A number of events take place off-stage in A Doll's House.
The party which precedes the final scene of the play takes place off-stage. At this party Nora demonstrates her desparation by dancing wildly. Also at the party, Dr. Rank drinks quite a bit of champagne and lets loose at the party, demonstrating his realization that his life is essentially over.
Earlier, nearly all of the activity regarding the letter than Krogstad leaves in the mail box occurs off-stage. The delivery of the letter and Nora's attempt to force the mail box open with a screwdriver both take place off-stage.
These events help to build suspense as well as proving again Nora's nervous despair. The letter is highly important to the plot of the play (in addition to bolstering certain themes).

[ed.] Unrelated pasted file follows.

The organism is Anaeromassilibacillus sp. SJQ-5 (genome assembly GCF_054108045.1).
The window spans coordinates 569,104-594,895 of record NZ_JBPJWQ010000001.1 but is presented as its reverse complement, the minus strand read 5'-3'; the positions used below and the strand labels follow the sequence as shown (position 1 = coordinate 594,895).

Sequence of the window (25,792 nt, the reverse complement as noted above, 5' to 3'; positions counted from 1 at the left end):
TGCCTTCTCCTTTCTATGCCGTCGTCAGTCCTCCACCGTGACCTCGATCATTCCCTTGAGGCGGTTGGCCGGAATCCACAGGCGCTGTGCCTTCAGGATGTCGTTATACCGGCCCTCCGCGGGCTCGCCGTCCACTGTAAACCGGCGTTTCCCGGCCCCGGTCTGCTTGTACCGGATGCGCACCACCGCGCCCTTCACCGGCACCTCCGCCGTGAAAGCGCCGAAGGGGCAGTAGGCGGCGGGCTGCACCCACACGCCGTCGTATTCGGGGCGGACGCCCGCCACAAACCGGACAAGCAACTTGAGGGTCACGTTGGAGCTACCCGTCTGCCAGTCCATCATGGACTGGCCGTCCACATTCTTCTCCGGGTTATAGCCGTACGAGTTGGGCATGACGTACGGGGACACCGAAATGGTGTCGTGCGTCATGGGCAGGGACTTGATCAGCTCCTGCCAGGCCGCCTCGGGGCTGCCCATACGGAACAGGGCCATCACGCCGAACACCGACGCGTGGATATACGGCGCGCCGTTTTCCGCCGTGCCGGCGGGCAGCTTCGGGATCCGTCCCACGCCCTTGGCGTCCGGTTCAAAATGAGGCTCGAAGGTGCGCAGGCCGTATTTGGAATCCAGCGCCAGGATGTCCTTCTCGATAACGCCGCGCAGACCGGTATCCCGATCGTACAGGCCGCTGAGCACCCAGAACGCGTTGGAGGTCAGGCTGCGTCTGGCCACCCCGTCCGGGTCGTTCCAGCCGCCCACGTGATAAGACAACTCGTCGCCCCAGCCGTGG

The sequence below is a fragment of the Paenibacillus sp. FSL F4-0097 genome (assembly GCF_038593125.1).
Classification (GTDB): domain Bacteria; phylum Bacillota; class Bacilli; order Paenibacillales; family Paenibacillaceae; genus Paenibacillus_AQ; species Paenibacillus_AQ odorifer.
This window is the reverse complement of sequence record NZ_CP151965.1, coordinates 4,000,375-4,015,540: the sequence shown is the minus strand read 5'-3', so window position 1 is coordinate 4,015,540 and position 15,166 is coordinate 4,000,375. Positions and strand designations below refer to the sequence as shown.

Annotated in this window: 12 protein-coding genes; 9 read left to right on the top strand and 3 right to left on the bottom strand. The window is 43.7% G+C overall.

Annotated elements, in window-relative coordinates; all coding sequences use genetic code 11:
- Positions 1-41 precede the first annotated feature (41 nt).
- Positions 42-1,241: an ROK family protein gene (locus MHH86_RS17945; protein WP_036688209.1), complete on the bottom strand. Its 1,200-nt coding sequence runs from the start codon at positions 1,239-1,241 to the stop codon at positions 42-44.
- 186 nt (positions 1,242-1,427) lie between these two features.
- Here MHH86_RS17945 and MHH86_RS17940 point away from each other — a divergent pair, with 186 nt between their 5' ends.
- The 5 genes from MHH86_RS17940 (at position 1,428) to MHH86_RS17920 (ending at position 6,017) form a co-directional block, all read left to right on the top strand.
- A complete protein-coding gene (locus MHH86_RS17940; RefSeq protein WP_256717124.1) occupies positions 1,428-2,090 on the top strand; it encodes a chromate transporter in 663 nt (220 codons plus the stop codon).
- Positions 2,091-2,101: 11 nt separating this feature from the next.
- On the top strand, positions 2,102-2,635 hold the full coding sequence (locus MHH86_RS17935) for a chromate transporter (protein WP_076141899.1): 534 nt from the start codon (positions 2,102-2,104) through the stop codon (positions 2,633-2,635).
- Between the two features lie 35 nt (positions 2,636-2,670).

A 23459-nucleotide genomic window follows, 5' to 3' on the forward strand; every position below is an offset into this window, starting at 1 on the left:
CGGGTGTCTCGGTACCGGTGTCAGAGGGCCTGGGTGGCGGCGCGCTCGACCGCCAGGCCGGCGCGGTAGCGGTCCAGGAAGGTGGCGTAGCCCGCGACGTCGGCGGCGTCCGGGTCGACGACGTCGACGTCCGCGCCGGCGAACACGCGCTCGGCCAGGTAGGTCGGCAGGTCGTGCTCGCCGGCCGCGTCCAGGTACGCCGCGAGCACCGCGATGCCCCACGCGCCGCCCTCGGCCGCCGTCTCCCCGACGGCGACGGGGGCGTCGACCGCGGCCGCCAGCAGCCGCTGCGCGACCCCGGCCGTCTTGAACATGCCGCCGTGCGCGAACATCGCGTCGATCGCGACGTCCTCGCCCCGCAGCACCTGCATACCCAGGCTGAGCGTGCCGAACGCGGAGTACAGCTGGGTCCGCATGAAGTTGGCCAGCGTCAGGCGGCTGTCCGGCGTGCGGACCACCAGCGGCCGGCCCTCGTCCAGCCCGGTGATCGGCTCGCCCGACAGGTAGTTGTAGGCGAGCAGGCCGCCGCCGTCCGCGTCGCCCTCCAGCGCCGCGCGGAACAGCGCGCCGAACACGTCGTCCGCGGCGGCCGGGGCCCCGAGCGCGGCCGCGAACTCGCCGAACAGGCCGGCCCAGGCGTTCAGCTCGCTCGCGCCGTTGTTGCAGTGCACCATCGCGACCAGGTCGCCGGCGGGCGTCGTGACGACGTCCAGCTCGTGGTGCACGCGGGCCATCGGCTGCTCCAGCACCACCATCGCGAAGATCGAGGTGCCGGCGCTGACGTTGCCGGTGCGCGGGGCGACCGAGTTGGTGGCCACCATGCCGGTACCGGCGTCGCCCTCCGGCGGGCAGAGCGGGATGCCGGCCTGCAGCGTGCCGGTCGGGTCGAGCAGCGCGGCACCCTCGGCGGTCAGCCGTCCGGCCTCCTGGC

This letter will reveal Nora's crime, forcing Torvald to either do something "wonderful" or ruining the Helmer marriage. As it is initially introduced, the letter will also solidify Krogstad's position as an anti-social, vengeful man.
As a plot device, the letter serves these purposes to great effect, creating a potent symbol charged with anticipation and portent. In a play where subterfuge and deception take center stage, the letter - off-stage - represents the inevitable truth.